Displays and light bulbs typically emit light in more wavelengths and in more directions than the user sees. Apple is looking to minimize unseen, unused energy to produce more efficient displays that save power. "Electronic device with light-recycling emissive display" is a newly exposed Apple patent application that shows Apple exploring the inclusion of such efficient screens in devices. Apple took some work to make sure the application covered every conceivable device, from phones, head-mounted displays, and even watches.

Apple is also casting a wide net, even listing the types of materials it describes as possible for the devices it describes, "polymers, metals, glass, crystalline materials such as sapphire, ceramics, fabrics, fibers, fiber composites, natural materials such as wood and cotton. materials, other materials and/or combinations of these materials". However, in a technical patent application that is both very broad and sometimes very specific, the central purpose is always the same. An "emissive display" produces its own light, and Apple wants to make the process more power-efficient.

The OLED screens used in iPhones and iPads are emissive displays. On the contrary, it is called a transmissive display, that is, the screen itself does not produce light. For example, the displays on early iPods were transmissive because they were independently backlit LCD panels. Transmissive displays require what Apple calls "photoresist structures" or "crosstalk-preventing structures" that allow the display to maintain a clear appearance.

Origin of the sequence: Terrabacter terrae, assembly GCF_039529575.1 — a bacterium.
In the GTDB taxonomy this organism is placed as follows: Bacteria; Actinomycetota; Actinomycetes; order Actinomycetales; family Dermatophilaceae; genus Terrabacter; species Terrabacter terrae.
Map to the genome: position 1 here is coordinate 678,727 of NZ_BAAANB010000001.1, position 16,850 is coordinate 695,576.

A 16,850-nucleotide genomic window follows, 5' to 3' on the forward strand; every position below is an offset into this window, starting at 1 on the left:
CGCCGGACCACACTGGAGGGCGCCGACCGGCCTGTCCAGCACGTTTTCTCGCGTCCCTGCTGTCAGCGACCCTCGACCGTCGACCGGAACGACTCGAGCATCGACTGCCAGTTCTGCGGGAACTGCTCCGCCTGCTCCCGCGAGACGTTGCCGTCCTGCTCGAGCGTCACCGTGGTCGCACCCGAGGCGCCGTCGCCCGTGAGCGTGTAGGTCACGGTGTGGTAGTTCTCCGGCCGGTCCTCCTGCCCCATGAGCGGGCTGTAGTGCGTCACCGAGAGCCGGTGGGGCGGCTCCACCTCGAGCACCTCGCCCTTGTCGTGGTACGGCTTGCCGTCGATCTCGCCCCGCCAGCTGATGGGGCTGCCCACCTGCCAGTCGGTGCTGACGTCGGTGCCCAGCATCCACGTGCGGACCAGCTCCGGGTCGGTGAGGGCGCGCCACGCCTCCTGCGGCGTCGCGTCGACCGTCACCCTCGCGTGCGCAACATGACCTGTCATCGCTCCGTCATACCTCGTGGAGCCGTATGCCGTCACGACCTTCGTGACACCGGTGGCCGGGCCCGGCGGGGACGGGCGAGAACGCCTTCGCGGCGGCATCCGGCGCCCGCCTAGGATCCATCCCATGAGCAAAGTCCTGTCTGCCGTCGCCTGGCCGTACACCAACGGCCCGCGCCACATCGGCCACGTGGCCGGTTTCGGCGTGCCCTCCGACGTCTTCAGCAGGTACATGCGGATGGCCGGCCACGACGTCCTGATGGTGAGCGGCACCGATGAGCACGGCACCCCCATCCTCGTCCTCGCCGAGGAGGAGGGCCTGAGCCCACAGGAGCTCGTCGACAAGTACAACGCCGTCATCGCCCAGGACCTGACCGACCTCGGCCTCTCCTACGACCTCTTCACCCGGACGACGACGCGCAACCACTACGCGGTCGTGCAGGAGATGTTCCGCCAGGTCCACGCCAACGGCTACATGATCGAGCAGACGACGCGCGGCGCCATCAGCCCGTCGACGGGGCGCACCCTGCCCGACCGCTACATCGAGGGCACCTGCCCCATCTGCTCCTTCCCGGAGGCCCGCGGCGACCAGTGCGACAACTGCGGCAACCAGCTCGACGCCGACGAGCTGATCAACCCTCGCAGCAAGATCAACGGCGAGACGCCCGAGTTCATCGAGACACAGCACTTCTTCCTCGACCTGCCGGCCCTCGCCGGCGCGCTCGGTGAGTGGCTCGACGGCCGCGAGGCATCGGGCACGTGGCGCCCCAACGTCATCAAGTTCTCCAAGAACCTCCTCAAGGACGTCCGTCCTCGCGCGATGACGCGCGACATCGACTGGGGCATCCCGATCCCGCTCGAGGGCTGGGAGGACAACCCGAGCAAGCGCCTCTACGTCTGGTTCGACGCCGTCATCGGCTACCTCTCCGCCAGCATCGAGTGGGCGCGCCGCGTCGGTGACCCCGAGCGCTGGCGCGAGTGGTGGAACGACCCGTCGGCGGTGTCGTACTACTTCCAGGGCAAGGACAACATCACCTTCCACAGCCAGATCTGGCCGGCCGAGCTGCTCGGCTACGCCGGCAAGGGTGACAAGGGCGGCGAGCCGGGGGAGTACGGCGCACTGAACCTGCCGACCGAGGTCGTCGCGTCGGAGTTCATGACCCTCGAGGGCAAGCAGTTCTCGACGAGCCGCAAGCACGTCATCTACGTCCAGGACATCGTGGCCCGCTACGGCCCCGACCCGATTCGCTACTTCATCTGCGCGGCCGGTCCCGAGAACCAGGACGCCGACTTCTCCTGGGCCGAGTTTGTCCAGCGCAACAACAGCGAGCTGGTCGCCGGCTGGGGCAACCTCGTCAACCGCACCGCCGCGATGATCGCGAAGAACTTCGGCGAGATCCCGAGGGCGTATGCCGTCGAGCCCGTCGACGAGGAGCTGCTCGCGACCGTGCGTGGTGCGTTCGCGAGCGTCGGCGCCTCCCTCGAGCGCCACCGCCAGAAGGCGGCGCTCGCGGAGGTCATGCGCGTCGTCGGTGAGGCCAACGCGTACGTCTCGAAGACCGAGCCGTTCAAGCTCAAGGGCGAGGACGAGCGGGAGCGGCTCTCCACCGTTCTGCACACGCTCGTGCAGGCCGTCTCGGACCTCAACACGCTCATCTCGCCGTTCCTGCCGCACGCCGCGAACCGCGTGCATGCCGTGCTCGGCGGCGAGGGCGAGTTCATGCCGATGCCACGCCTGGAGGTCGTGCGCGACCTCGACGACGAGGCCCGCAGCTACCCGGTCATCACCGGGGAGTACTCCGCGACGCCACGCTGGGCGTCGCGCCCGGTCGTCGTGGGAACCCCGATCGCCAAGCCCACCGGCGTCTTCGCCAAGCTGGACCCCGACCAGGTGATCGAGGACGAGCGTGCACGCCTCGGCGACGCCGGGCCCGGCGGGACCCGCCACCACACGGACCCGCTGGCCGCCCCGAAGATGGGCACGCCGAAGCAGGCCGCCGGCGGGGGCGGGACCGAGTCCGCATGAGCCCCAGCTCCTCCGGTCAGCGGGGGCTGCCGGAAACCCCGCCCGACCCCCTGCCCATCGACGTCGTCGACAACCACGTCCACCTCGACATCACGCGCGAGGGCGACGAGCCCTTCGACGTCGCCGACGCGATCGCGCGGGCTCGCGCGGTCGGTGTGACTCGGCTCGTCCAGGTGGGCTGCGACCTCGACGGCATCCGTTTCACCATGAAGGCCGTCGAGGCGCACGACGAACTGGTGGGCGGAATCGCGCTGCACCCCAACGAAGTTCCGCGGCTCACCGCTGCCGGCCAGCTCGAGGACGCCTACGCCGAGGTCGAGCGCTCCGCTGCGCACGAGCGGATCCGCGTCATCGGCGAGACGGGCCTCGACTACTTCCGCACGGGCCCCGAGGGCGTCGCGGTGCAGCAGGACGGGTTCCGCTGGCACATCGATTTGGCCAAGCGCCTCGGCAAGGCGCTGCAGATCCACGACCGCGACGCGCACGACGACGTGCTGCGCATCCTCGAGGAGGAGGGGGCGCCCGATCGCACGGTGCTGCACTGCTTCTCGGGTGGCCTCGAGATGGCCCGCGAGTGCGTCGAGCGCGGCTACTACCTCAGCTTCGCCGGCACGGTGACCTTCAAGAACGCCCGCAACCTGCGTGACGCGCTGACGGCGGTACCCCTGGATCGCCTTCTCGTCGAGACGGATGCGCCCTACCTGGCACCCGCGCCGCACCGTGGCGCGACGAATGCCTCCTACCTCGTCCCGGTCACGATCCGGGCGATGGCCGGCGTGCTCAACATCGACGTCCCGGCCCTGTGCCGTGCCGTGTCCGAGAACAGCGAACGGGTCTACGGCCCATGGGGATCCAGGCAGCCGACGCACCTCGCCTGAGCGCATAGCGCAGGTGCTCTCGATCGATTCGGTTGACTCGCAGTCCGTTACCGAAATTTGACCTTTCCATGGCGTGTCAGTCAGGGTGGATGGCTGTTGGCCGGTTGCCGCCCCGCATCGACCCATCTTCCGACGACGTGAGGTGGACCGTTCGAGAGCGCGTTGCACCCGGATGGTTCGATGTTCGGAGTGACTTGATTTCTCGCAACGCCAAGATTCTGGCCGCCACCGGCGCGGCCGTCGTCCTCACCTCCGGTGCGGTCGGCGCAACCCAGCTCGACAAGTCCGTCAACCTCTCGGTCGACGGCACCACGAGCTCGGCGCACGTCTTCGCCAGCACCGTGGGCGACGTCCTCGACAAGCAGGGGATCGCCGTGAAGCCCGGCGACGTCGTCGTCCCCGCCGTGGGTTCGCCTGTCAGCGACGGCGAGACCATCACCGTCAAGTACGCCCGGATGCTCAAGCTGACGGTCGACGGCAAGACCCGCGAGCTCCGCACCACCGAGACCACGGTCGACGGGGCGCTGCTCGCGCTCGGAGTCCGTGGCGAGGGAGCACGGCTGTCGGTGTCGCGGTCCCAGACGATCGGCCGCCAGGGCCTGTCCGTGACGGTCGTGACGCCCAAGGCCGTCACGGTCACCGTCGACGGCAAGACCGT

Apple said that without the light blocking structure, light could reach the red pixel R and could therefore create mixed light between the red pixel R and the green pixel G, reducing the contrast of the display. Therefore, a certain amount of light energy has been deliberately blocked. Apple is researching how to reuse this energy. In order to improve the light emission efficiency of the display screen, a light recycling structure may be included. "

The patent application details a number of ways in which polarized and unpolarized light can be used and then re-routed to or from the display. In each of the cases described, though, the benefits are twofold. First, users can see clear, sharp images on their headphones or any other display. But secondly, Apple can display images with lower overall power consumption.

Editor in charge AJX


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